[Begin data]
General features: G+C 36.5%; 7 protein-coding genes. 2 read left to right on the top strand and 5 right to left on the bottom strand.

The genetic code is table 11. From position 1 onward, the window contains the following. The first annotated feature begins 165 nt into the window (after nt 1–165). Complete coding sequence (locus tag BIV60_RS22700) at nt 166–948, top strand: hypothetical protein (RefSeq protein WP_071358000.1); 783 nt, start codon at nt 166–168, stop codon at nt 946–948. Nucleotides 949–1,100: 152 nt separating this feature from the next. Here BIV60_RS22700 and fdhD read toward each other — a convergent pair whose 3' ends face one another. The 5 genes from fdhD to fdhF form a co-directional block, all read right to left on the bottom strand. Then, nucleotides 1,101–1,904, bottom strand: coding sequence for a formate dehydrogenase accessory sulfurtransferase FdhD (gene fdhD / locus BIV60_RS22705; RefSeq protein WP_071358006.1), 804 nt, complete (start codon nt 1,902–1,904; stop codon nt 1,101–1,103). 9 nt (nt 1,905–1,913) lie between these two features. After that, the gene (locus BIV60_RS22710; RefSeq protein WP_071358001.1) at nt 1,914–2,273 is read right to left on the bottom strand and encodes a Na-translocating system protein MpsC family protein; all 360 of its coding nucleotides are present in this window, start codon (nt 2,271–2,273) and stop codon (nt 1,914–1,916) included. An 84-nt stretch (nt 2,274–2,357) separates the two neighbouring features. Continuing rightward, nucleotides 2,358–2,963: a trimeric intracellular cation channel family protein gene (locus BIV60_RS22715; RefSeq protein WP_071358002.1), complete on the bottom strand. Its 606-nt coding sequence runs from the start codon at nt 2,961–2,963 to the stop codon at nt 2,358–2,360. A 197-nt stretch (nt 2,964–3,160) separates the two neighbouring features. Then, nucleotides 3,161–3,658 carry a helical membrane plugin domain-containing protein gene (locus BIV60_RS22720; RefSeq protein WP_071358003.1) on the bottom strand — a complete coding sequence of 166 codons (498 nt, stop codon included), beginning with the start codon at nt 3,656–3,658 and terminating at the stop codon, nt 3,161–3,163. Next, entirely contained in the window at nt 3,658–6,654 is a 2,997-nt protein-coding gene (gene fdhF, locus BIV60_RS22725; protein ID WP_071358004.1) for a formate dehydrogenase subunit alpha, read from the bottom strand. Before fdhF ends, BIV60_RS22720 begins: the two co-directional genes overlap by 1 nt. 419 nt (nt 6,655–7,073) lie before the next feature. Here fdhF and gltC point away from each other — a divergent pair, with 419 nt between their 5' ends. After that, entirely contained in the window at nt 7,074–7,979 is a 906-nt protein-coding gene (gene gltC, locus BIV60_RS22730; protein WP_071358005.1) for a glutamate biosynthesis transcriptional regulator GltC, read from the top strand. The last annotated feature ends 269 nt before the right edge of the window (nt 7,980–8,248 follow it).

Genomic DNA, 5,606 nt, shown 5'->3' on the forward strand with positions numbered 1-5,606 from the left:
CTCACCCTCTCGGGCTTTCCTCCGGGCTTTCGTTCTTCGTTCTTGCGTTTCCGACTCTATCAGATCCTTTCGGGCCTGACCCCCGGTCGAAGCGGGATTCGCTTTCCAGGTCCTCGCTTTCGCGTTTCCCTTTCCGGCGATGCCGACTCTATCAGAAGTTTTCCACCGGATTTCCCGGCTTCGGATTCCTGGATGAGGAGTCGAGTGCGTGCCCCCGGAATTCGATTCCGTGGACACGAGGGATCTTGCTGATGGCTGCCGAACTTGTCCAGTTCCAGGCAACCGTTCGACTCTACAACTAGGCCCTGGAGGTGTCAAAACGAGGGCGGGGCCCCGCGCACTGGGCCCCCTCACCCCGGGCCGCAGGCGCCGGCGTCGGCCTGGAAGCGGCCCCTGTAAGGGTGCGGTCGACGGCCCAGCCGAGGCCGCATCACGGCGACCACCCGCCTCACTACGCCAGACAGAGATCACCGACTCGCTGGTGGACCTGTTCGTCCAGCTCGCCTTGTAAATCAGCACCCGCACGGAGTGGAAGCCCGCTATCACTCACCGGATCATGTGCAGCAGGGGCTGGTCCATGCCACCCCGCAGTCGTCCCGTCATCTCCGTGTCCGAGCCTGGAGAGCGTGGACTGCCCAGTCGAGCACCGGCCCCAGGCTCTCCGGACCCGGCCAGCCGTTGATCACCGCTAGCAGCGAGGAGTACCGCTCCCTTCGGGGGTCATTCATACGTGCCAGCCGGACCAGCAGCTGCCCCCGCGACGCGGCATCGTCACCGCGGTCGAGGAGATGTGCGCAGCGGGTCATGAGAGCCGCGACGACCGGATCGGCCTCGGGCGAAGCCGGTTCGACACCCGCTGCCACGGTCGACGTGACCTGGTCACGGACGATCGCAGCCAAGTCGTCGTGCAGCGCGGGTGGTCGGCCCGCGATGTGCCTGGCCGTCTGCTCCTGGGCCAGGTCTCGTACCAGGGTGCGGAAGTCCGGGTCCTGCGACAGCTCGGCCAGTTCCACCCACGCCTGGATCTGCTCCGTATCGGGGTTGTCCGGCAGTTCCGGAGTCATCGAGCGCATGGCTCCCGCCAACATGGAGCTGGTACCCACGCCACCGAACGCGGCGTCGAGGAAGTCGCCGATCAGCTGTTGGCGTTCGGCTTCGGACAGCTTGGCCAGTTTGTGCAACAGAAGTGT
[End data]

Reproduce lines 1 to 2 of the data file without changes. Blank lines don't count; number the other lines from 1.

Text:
General features: G+C 36.5%; 7 protein-coding genes. 2 read left to right on the top strand and 5 right to left on the bottom strand.

The genetic code is table 11. From position 1 onward, the window contains the following. The first annotated feature begins 165 nt into the window (after nt 1–165). Complete coding sequence (locus tag BIV60_RS22700) at nt 166–948, top strand: hypothetical protein (RefSeq protein WP_071358000.1); 783 nt, start codon at nt 166–168, stop codon at nt 946–948. Nucleotides 949–1,100: 152 nt separating this feature from the next. Here BIV60_RS22700 and fdhD read toward each other — a convergent pair whose 3' ends face one another. The 5 genes from fdhD to fdhF form a co-directional block, all read right to left on the bottom strand. Then, nucleotides 1,101–1,904, bottom strand: coding sequence for a formate dehydrogenase accessory sulfurtransferase FdhD (gene fdhD / locus BIV60_RS22705; RefSeq protein WP_071358006.1), 804 nt, complete (start codon nt 1,902–1,904; stop codon nt 1,101–1,103). 9 nt (nt 1,905–1,913) lie between these two features. After that, the gene (locus BIV60_RS22710; RefSeq protein WP_071358001.1) at nt 1,914–2,273 is read right to left on the bottom strand and encodes a Na-translocating system protein MpsC family protein; all 360 of its coding nucleotides are present in this window, start codon (nt 2,271–2,273) and stop codon (nt 1,914–1,916) included. An 84-nt stretch (nt 2,274–2,357) separates the two neighbouring features. Continuing rightward, nucleotides 2,358–2,963: a trimeric intracellular cation channel family protein gene (locus BIV60_RS22715; RefSeq protein WP_071358002.1), complete on the bottom strand. Its 606-nt coding sequence runs from the start codon at nt 2,961–2,963 to the stop codon at nt 2,358–2,360. A 197-nt stretch (nt 2,964–3,160) separates the two neighbouring features. Then, nucleotides 3,161–3,658 carry a helical membrane plugin domain-containing protein gene (locus BIV60_RS22720; RefSeq protein WP_071358003.1) on the bottom strand — a complete coding sequence of 166 codons (498 nt, stop codon included), beginning with the start codon at nt 3,656–3,658 and terminating at the stop codon, nt 3,161–3,163. Next, entirely contained in the window at nt 3,658–6,654 is a 2,997-nt protein-coding gene (gene fdhF, locus BIV60_RS22725; protein ID WP_071358004.1) for a formate dehydrogenase subunit alpha, read from the bottom strand. Before fdhF ends, BIV60_RS22720 begins: the two co-directional genes overlap by 1 nt. 419 nt (nt 6,655–7,073) lie before the next feature. Here fdhF and gltC point away from each other — a divergent pair, with 419 nt between their 5' ends. After that, entirely contained in the window at nt 7,074–7,979 is a 906-nt protein-coding gene (gene gltC, locus BIV60_RS22730; protein WP_071358005.1) for a glutamate biosynthesis transcriptional regulator GltC, read from the top strand. The last annotated feature ends 269 nt before the right edge of the window (nt 7,980–8,248 follow it).